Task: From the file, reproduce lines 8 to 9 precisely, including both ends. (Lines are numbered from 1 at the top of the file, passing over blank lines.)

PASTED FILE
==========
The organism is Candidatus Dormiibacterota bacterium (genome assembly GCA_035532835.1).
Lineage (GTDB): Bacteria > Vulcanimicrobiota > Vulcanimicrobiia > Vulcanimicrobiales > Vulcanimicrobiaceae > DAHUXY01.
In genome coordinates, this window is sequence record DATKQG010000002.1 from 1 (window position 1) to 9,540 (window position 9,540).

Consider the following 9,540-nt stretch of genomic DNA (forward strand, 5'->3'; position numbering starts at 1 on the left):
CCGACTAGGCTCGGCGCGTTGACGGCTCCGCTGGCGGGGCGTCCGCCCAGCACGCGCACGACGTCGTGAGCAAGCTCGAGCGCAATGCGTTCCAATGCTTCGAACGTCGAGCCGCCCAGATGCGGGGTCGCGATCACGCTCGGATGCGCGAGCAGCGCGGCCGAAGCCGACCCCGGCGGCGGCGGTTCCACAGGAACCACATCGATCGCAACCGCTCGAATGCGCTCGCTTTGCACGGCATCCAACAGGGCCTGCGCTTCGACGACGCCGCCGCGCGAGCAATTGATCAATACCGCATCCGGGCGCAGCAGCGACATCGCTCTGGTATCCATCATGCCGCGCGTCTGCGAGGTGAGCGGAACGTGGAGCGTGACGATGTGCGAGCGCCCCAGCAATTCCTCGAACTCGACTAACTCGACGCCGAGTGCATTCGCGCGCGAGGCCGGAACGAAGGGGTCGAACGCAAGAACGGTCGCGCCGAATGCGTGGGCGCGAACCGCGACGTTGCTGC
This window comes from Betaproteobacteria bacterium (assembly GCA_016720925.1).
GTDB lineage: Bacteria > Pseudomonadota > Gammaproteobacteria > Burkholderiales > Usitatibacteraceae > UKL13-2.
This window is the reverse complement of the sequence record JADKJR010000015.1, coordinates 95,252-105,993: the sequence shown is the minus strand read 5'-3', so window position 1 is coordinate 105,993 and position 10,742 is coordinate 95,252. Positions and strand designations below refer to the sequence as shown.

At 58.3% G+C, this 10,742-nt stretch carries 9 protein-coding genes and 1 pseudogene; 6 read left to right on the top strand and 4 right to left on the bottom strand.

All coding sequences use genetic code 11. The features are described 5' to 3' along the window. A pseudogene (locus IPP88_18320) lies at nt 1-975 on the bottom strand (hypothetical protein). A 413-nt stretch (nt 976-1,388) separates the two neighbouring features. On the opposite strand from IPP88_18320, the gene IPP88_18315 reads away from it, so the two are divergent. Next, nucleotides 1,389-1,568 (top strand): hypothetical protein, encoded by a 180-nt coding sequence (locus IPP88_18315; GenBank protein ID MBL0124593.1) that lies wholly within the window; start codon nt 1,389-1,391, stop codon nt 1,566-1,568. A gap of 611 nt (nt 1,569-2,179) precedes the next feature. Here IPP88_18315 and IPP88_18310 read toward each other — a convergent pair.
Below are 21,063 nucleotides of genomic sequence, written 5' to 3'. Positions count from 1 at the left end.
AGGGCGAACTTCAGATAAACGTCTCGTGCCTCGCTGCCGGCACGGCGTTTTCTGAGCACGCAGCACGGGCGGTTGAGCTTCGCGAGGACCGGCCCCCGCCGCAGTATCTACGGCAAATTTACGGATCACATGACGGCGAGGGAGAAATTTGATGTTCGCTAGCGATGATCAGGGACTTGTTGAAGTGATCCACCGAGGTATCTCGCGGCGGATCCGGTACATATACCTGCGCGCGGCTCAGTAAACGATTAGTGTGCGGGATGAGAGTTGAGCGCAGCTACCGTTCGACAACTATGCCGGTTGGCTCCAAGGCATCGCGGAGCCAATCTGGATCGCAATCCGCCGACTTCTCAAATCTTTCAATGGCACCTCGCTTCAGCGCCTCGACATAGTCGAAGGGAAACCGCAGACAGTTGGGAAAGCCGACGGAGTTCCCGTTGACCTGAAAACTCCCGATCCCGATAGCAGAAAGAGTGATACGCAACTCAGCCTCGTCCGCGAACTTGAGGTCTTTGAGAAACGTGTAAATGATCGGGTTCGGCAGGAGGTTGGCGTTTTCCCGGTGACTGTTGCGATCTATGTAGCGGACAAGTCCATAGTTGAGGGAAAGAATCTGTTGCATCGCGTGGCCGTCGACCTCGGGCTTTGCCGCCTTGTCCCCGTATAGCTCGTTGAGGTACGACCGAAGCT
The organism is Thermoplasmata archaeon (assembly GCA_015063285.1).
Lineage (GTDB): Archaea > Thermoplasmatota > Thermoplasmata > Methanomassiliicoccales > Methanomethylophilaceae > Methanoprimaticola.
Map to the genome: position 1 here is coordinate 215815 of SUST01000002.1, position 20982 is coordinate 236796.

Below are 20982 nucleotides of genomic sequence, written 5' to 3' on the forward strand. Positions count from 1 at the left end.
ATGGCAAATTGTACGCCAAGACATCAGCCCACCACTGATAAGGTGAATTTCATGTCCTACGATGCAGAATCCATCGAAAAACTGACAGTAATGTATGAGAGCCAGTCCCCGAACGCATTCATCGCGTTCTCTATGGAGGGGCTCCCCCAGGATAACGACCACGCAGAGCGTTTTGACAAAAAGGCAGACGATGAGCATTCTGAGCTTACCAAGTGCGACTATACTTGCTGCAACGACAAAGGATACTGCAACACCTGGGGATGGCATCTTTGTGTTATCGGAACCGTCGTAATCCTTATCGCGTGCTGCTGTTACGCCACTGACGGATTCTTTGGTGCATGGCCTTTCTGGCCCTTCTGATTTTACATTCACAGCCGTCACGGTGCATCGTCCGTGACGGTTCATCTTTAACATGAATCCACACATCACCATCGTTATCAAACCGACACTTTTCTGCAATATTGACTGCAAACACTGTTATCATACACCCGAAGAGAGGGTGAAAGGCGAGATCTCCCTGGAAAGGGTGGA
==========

This window is the reverse complement of the sequence record JADKJR010000015.1, coordinates 95,252-105,993: the sequence shown is the minus strand read 5'-3', so window position 1 is coordinate 105,993 and position 10,742 is coordinate 95,252. Positions and strand designations below refer to the sequence as shown.

At 58.3% G+C, this 10,742-nt stretch carries 9 protein-coding genes and 1 pseudogene; 6 read left to right on the top strand and 4 right to left on the bottom strand.